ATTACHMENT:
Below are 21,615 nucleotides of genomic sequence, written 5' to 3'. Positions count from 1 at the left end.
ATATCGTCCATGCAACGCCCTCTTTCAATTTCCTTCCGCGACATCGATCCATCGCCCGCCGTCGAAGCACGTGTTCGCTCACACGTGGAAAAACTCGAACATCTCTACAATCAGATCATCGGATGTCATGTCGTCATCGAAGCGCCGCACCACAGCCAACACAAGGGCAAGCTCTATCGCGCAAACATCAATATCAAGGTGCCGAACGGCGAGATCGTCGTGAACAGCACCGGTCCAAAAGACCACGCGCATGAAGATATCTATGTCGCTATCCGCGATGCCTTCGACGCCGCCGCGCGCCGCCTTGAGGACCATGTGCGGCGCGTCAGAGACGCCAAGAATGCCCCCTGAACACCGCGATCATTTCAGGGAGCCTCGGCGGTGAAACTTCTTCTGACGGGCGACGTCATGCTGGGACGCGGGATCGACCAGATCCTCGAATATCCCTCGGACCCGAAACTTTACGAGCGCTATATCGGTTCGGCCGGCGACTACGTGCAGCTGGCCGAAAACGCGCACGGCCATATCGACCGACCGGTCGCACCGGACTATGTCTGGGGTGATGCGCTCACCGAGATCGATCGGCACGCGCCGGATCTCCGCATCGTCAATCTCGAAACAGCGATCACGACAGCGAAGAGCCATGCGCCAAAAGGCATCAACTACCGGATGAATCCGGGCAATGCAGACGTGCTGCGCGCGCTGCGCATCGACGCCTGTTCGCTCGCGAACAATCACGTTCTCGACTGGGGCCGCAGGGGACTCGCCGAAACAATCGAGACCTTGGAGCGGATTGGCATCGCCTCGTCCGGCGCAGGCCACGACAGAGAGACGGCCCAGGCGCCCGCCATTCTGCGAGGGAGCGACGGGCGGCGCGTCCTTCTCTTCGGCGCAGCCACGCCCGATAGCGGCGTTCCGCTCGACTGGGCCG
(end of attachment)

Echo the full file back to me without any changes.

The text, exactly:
Below are 21,615 nucleotides of genomic sequence, written 5' to 3'. Positions count from 1 at the left end.
ATATCGTCCATGCAACGCCCTCTTTCAATTTCCTTCCGCGACATCGATCCATCGCCCGCCGTCGAAGCACGTGTTCGCTCACACGTGGAAAAACTCGAACATCTCTACAATCAGATCATCGGATGTCATGTCGTCATCGAAGCGCCGCACCACAGCCAACACAAGGGCAAGCTCTATCGCGCAAACATCAATATCAAGGTGCCGAACGGCGAGATCGTCGTGAACAGCACCGGTCCAAAAGACCACGCGCATGAAGATATCTATGTCGCTATCCGCGATGCCTTCGACGCCGCCGCGCGCCGCCTTGAGGACCATGTGCGGCGCGTCAGAGACGCCAAGAATGCCCCCTGAACACCGCGATCATTTCAGGGAGCCTCGGCGGTGAAACTTCTTCTGACGGGCGACGTCATGCTGGGACGCGGGATCGACCAGATCCTCGAATATCCCTCGGACCCGAAACTTTACGAGCGCTATATCGGTTCGGCCGGCGACTACGTGCAGCTGGCCGAAAACGCGCACGGCCATATCGACCGACCGGTCGCACCGGACTATGTCTGGGGTGATGCGCTCACCGAGATCGATCGGCACGCGCCGGATCTCCGCATCGTCAATCTCGAAACAGCGATCACGACAGCGAAGAGCCATGCGCCAAAAGGCATCAACTACCGGATGAATCCGGGCAATGCAGACGTGCTGCGCGCGCTGCGCATCGACGCCTGTTCGCTCGCGAACAATCACGTTCTCGACTGGGGCCGCAGGGGACTCGCCGAAACAATCGAGACCTTGGAGCGGATTGGCATCGCCTCGTCCGGCGCAGGCCACGACAGAGAGACGGCCCAGGCGCCCGCCATTCTGCGAGGGAGCGACGGGCGGCGCGTCCTTCTCTTCGGCGCAGCCACGCCCGATAGCGGCGTTCCGCTCGACTGGGCCG